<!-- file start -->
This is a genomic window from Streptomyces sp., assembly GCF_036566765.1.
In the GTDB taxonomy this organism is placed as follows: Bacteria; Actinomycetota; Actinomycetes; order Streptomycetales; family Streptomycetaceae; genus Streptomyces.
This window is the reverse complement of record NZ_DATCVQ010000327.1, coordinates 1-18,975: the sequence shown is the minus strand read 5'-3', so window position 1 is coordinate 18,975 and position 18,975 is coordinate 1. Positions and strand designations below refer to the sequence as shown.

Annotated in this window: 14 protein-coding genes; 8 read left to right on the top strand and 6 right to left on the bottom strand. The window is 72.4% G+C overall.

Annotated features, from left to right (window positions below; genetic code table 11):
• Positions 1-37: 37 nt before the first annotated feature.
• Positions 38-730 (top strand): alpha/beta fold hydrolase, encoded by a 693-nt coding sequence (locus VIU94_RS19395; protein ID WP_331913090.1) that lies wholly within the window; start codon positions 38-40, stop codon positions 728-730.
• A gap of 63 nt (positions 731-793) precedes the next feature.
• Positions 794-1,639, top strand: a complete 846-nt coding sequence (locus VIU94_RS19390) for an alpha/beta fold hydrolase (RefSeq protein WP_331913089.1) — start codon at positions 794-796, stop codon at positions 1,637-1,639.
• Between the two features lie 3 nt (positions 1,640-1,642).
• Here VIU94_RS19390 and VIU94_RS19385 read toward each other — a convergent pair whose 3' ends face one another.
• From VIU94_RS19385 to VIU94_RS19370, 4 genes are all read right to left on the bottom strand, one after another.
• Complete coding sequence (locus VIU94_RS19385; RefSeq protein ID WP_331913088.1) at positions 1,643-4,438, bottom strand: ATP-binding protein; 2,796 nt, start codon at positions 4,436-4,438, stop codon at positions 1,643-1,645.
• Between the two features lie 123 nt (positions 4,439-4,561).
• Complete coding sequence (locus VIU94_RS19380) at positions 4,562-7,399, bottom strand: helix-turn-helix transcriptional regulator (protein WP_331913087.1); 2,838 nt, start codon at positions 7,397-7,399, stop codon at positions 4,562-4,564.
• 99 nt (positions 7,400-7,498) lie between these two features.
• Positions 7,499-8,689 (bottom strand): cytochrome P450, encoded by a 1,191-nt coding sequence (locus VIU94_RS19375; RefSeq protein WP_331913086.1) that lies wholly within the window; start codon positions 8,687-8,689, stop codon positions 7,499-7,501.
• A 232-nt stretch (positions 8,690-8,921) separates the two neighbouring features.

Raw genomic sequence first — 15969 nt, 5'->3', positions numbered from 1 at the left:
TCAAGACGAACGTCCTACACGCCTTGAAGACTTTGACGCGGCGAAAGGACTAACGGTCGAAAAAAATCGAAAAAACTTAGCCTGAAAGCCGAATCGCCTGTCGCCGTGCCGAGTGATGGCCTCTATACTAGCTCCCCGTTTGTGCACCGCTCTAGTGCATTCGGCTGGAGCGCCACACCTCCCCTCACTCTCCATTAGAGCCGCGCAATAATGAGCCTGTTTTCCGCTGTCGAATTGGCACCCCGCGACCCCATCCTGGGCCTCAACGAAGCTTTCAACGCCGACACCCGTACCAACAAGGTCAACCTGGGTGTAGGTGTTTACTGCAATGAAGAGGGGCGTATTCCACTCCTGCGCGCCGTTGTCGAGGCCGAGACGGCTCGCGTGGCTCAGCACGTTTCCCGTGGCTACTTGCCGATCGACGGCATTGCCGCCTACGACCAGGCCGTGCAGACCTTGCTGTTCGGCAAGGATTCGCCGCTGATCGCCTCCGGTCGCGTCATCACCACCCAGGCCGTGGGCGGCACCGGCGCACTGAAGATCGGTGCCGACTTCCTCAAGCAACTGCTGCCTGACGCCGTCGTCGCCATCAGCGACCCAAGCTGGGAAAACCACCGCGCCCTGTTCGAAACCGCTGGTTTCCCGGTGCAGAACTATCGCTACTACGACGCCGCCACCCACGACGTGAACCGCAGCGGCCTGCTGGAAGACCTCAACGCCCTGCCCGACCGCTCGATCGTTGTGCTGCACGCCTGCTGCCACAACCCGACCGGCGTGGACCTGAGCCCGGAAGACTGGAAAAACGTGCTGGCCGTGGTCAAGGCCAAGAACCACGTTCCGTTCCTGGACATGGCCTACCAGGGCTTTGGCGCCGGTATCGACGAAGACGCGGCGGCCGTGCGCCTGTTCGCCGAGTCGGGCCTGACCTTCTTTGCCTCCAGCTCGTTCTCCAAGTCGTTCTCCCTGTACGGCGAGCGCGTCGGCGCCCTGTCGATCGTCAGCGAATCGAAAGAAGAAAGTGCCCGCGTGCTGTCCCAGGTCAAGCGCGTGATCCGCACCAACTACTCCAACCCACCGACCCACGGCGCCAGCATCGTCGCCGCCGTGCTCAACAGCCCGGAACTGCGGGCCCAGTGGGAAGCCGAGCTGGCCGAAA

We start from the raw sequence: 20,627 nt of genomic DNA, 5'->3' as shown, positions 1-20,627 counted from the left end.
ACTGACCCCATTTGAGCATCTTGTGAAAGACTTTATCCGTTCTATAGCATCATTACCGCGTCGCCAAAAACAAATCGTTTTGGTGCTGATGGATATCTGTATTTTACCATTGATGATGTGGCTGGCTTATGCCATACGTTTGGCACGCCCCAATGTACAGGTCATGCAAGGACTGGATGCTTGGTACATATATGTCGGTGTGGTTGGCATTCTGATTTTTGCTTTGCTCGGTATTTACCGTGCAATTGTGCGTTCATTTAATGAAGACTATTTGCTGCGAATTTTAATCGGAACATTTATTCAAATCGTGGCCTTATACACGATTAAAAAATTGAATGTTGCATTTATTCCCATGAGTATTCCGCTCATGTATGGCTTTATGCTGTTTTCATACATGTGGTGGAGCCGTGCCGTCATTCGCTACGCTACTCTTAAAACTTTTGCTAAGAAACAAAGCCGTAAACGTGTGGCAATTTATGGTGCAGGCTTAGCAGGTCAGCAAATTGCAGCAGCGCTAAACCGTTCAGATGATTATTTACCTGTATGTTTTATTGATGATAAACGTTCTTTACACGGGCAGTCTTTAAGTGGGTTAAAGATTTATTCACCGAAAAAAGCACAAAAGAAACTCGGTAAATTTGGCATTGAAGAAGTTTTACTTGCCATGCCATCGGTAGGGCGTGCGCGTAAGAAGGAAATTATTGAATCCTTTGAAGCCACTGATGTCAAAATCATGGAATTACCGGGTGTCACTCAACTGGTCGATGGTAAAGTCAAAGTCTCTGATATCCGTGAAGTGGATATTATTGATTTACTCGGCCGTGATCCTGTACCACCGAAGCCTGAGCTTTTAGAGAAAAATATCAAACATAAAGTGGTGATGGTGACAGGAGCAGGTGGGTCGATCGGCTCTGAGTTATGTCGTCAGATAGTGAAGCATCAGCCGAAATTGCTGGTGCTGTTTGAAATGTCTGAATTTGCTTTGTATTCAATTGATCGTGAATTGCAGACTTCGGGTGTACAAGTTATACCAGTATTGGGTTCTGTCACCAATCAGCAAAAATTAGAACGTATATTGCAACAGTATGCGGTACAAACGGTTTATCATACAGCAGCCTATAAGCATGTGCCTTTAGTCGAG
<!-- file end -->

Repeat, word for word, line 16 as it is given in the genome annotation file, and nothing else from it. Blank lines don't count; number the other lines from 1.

• 99 nt (positions 7,400-7,498) lie between these two features.